It seems that given the transformative nature of these large-scale political changes, these circumstances must be somehow integrated into our new thinking about political Islam, and specifically towards understanding various Islamic groups within the political sphere as dynamic and relational to their political environments. Here I disagree somewhat with Raphaël Lefèvre’s argument that we need “a renewed focus on the kind of internal dynamics which take place within Islamist groups [that] may shed light on the factors accounting for their resilience.” He argues for adopting resource mobilization theory in which Islamist groups are studied according to their “organizational survival” and suggests looking at the internal bureaucracy that provides political and professional opportunities to those who commit to a group’s cause. This may be the case, but I wonder about the relevance of using these bureaucratic relationships as an analytical prism at a time when Islamist groups’ political context is not always bureaucratic, much less local, and, when the increasing fragility of states does not always accommodate the functions of organized bureaucracies. Rather, with the globalization of the political sphere and the greater contact between various Islamist groups, it may be more productive to understand them in relation to those broader circumstances. Specifically, borrowing from a typology I used to describe the different kinds of sectarianisms in the Middle East, we could better understand Islamist groups today in functional terms as they carve out spaces for themselves within these new settings—(institutional) whether and to what degree they directly engage local political institutions; (exploitative) whether they embrace violent mechanisms to exploit local instability, or; (accommodationist) in which they engage with politically-relevant themes without challenging existing institutions or directly becoming involved in formal politics.[8]

Raphaël Lefèvre responds:

The Brookings Institution’s Rethinking Political Islam project has offered welcome room for debate on the shifting dynamics shaping Muslim Brotherhood groups in a new Middle East. Jacob Olidort’s [9] recent contribution is particularly useful in two respects. First, he highlighted some of the contemporary issues affecting the Brotherhood which scholars have not sufficiently examined, such as the role of social media and simmering sectarian tensions. Second, and most importantly, he steps into the theoretical debate about Islamic mobilization to argue that researchers must rethink certain assumptions in light of what we know now. In his view, today’s Islamist movements are the “products” of their immediate political environment—in other words, to understand the decisions made by the Egyptian Muslim Brotherhood, one needs to look primarily at the “external circumstances” surrounding it, such as the Egyptian regime’s crackdown on the movement since 2013. He worries that scholars, in formulating their analyses, have not sufficiently taken into account the sheer scale of political change which the region has witnessed since the Arab Spring.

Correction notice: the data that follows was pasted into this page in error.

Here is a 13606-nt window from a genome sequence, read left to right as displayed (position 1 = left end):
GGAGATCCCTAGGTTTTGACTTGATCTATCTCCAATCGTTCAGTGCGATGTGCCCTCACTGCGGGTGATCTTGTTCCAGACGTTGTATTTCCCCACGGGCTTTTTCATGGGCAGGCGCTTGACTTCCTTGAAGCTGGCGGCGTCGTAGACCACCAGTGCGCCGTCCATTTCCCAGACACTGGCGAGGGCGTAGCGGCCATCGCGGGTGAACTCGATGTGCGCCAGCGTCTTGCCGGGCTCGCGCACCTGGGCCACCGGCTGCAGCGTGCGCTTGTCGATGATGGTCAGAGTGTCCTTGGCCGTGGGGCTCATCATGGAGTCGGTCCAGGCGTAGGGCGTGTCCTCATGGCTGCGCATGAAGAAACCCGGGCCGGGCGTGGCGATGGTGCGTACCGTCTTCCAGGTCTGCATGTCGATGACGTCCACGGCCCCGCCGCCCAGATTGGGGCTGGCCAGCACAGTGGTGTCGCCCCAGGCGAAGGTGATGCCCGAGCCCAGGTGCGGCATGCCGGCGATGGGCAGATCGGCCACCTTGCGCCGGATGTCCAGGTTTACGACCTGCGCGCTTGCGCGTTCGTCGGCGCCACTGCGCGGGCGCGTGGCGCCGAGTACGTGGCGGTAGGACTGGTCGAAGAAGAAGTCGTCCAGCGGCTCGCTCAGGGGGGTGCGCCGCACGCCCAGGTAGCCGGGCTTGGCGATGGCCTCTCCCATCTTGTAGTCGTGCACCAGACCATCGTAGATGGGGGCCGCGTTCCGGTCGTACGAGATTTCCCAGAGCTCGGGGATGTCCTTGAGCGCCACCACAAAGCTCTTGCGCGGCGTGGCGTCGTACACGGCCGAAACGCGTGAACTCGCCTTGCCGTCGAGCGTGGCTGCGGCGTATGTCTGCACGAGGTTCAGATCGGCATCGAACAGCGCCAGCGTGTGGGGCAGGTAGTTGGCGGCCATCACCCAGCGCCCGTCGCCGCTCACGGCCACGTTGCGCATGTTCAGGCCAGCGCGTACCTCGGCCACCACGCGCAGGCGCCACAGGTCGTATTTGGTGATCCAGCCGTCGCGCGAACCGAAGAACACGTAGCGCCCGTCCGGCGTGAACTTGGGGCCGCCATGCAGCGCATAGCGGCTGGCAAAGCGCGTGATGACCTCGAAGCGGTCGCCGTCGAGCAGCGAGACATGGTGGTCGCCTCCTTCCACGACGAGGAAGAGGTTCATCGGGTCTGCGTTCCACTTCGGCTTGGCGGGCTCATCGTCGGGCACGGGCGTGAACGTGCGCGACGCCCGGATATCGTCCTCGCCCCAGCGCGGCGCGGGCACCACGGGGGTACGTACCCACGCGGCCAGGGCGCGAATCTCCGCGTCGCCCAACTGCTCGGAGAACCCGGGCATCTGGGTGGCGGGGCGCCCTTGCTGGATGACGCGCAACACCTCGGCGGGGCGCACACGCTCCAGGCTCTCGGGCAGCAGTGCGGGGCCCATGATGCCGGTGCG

That context deeply matters and impacts political—and, in our case, Islamist—mobilization, was actually a central theme of earlier Rethinking Political Islam essays and is, more broadly, a well-established argument in the theoretical literature. But there are major issues with viewing this approach as the primary factor explaining the “ideological priorities” and “political alignment” of Islamist groups. Indeed, it implicitly denies them agency and autonomy from their immediate political environment while effectively sidelining complementary theoretical perspectives. What instead appears timely, in a Middle Eastern context marked by repression, civil wars, and state collapse is to look at how national and regional politics impact internal dynamics within these groups. Movements affiliated with the Muslim Brotherhood are characterized by a complex decision-making process, thus making their very strategies and ideological platforms the result of virulent debates and internal power struggles. These are sophisticated organizations and informal bureaucracies with an agency of their own.

The Brotherhood as a “bureaucracy”

Considering Muslim Brotherhood movements as “bureaucracies” may at first glance seem out of tune with prevailing perceptions of the current state of the Middle East. Jacob Olidort thus wonders about the relevance of this approach “at a time when their political context is not always bureaucratic, much less local and when the increasing fragility of states does not always accommodate the functions of organized bureaucracies.” In reality, however, there is no necessary contradiction between these groups’ organizational sophistication and the unstable political context around them. First, viewing the Muslim Brotherhood as an informal bureaucracy does not imply that it functions like a Weberian-style centralized and hierarchical public administration. It merely refers to the organization’s seemingly unique capacity, in the Islamist field, to develop its own decision-making model and mobilize resources and staff to achieve its ends. This perspective on the Brotherhood is not in contradiction with others—in fact, it seeks to offer a more complete picture of the movement by going beyond discourse analysis in order to understand the complex web of factors that shape its decisions on crucial issues.